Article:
All I can say is continue to live, laugh and love. Life doesn't end with MS.
Where is fancy bred? In the heart or in the head?
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Postby jimmylegs » Wed Jul 22, 2009 6:20 am

hlm, your midwife sounds like she knows more about MS than most. perhaps she can enlighten the TIMS community and your MS doctors as to the specific genetic testing that can predict your likelihood of passing your MS to your future children.

in the unlikely event that she doesn't know what the hell she's talking about, take comfort in the fact that you have loving support around you and a good place here at TIMS to vent.

in time you will be able to let all that superior intelligence roll off your back. give yourself more than a month after dx to get over the fragile stage!

FL, just wanted to add in that i hope you're not focussing on vit d alone - there are quite a few more usual suspects in ms that you may want to consider for yourself, as well as any future children. if you haven't checked them out already, i added some links here:
hth, JL
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Postby hlm286 » Wed Jul 22, 2009 6:43 am

Thanks Jimmylegs, that gave me a laugh :P . and I am grateful for finding this site and support of all of you.

I am currently taking a multivitamin, vit D (although I'm not sure how much to take, I started on 1000 IU but bump it up to 2000 - 4000 depending on how much sunshine I get that day), and I've started taking a Calcium Magnesium pill (again not sure how much to take). I've also bought cod liver oil pills but am nervous taking them because of the high vit A which I think can cause birth defects with too much vit A during pregnancy. I was thinking of switching to Omega 3 capsules but there's so many varieties, I didn't know what to get! (Omega 3, Omega 3,6 &9, Wild Salmon oil). What do you think?
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Postby hlm286 » Wed Jul 22, 2009 6:48 am

Jiimy legs,

On the Direct-MS link you posted it says this:
"Omega 3 Essential Fatty Acids – 3 grams of EPA +DHA. This is best gotten from fish oil such as salmon oil (.3 grams EPA + DHA per 1 gram capsule)."
But that is why I had trouble finding which pill to take because the bottles didn't say the measurements in grams and the capsules weren't 1gm each and it said percentages of EPA and DHA, not grams.
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Postby jimmylegs » Wed Jul 22, 2009 7:54 am

hey there hlm, glad you got a chuckle. :D

multi sounds good - go for a natural food sources product if possible. is it a multimineral also?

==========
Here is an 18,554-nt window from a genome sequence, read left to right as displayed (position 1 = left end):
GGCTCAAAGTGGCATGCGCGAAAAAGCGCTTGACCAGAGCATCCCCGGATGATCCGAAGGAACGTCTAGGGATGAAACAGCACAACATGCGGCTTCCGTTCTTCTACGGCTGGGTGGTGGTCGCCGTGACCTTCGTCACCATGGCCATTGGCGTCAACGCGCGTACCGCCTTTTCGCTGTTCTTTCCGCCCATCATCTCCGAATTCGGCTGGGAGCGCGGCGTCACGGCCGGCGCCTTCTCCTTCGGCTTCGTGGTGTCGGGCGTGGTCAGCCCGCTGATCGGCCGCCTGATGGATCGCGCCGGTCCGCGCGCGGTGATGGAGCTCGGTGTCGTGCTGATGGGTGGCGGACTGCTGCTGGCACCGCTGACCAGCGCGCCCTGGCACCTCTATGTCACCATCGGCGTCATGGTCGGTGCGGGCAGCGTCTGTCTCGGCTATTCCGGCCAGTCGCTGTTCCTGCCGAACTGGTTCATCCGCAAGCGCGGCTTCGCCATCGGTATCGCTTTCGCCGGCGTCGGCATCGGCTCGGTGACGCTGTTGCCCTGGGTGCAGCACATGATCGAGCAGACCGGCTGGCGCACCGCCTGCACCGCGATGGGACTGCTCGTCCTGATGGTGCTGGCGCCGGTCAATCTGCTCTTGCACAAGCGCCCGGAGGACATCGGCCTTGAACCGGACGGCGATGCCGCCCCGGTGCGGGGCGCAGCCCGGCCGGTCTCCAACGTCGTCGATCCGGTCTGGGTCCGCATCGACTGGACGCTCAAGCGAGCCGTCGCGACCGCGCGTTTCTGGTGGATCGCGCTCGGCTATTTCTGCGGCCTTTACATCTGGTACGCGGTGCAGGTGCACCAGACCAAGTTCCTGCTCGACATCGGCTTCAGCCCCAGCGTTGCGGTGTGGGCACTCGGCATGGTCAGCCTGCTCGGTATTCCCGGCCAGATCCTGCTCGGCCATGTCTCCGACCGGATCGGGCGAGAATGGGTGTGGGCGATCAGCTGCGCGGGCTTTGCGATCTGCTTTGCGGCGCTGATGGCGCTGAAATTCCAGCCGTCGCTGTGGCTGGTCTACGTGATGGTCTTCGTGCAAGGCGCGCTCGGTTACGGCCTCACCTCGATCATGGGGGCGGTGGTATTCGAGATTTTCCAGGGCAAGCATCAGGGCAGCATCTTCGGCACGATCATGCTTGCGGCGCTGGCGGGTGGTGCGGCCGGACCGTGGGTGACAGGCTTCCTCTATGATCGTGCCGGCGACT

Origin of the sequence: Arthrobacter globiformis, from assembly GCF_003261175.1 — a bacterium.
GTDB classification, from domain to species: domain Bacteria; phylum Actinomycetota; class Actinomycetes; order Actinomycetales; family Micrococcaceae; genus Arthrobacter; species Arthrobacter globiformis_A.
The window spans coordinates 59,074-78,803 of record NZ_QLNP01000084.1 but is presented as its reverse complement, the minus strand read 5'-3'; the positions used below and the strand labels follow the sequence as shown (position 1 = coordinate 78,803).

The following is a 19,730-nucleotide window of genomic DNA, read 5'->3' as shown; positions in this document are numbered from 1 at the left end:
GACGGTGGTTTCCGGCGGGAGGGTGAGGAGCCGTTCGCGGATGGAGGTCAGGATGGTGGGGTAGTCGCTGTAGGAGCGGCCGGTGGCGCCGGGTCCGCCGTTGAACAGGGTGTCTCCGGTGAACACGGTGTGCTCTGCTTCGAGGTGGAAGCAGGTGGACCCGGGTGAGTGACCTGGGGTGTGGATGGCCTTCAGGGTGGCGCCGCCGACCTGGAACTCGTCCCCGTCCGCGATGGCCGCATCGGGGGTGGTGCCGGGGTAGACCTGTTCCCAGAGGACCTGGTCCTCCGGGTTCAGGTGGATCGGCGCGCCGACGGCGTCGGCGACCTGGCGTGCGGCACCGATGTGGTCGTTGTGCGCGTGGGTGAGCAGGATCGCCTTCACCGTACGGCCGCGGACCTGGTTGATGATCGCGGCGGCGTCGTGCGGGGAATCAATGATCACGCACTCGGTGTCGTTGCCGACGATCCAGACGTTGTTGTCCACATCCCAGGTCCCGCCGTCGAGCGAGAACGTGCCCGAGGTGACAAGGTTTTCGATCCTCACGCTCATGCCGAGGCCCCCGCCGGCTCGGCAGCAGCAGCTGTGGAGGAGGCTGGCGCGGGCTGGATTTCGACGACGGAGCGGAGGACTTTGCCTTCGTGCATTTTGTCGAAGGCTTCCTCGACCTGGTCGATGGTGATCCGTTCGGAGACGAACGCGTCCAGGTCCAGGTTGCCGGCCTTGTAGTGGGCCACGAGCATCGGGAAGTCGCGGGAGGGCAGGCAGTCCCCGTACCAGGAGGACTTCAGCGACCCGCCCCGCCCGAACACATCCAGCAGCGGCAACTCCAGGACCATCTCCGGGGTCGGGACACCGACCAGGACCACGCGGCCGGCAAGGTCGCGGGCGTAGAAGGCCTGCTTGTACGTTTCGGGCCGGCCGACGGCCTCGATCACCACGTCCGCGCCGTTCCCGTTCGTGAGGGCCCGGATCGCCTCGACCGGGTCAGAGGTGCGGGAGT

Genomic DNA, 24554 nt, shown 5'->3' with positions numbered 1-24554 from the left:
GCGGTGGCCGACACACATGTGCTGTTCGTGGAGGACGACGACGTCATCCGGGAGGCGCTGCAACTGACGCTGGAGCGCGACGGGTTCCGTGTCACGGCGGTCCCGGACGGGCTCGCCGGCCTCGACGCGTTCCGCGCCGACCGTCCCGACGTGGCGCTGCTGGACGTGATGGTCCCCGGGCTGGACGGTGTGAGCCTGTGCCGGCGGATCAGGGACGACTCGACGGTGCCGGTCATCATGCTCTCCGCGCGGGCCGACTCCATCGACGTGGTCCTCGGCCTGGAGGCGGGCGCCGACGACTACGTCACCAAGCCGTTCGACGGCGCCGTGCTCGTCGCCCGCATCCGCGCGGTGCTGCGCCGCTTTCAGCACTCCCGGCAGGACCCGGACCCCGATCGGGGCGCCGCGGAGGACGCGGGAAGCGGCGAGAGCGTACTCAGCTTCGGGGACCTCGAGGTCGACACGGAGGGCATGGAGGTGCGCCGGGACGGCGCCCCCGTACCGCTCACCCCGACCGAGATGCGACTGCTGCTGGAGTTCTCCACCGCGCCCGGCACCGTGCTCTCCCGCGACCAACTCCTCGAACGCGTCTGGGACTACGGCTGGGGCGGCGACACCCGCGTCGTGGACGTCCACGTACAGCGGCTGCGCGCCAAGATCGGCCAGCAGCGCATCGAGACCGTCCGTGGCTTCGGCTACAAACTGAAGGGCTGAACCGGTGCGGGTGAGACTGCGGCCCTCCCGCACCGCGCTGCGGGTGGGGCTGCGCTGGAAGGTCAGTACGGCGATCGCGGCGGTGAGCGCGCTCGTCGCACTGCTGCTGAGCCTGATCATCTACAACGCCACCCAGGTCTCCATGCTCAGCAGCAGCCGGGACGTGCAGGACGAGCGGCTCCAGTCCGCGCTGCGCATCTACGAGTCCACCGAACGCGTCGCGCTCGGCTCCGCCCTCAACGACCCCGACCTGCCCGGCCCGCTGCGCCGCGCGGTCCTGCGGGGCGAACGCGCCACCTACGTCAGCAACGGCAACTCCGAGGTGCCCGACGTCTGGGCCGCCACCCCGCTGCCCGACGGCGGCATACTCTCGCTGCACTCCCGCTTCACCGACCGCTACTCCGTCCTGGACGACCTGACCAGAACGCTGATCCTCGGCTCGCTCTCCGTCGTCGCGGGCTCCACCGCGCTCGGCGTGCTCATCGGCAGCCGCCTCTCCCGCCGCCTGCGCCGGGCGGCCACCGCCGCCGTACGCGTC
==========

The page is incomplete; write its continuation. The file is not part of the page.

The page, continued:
re cal/mag, try for roughly calcium = 1200mg, magnesium = 600mg per day. get the magnesium in citrate form if you can. it's the least likely to give you the runs. if you find 250mg capsules, start with one a day and then work up to 2. three will probably be a bit much, at least it is for me.

for both calcium and mag, as well as vit e, eat lots of really dark greens like kale. they will also provide vit K which you need when supplementing D3.

i will add a recommendation for zinc 25-50mg which i think is also at one of those links i posted ... sometimes i have to take 100mg to keep it high enough.

as for fish oil, currently i'm taking some by o3mega+ fit. i got them as freebies so i am not sure how much they cost.
they are anchovy, sardine and mackerel only .835 gram pills.
the EPA is 148 mg and the DHA 96 mg.
on the bottle it says to take 2 per day which works out to .5 grams EPA and DHA. there are 60 softgels in the bottle

i have just noticed (bad me!) that it also has borage oil, natural vitamin E and rosemary extract
(FYI therefore this product could be useful in conjunction with a regular multivit - because your multi probably only has alpha-tocopherol for vit e. is it dl-alpha, or d-alpha on the bottle? what dosage?).
guess i should not have been taking an E8 complex too, recently ... this may be why my vit E was through the roof at the jun 19 test!!??!! (although could also be that they put the sample in the wrong vial - have to get it re-tested today).

HTH!
JL
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Postby Wonderfulworld » Wed Jul 22, 2009 12:00 pm

Oh dear hlm286 that midwife sounds like she knows the square root of flip all. :lol:
Yes I have had that reaction but thankfully not from health professionals (a friend of mine asked me if I should really be thinking of having children :cry: and the weird thing is he really is a very good friend, but that comment hurt) - that is particularly upsetting for you because you're relying on them for your healthcare. Don't mind her! Make up your own mind....if you feel ok with trying again, go for it. Find a good obstetrician who will be supportive and treat you like an ordinary woman - whilst acknowledging the MS but no focussing on it.

There is a good book on the complexities of having a baby with MS see: http://www.amazon.com/Multiple-Sclerosi ... 0892817887 - I found it a bit depressing in places but the reality is different for everyone with MS. I have no regrets having my son, he has brought me immense joy and happiness despite it being very hard sometimes to manage active toddler and MS.

Edited to add: hlm286 - pregnancy, birth & parenthood has been a very "normalising" experience. Most of my experiences were just normal and shared by the other mothers and parents. It was nice to have problems that were NOT MS for once!!
~~~~~~~~~~~~~~~
Concussus Resurgo
~~~~~~~~~~~~~~~
RR-MS dx 1998 and Coeliac dx 2003
~~~~~~~~~~~~~~~
Copaxone, Cymbalta. EPO, Fish Oils, Vitamin D3 2000 IU daily, Cal/Mag/Zinc, Multivitamin/mineral, Co-Enzyme Q10, Probiotics, Milk Thistle.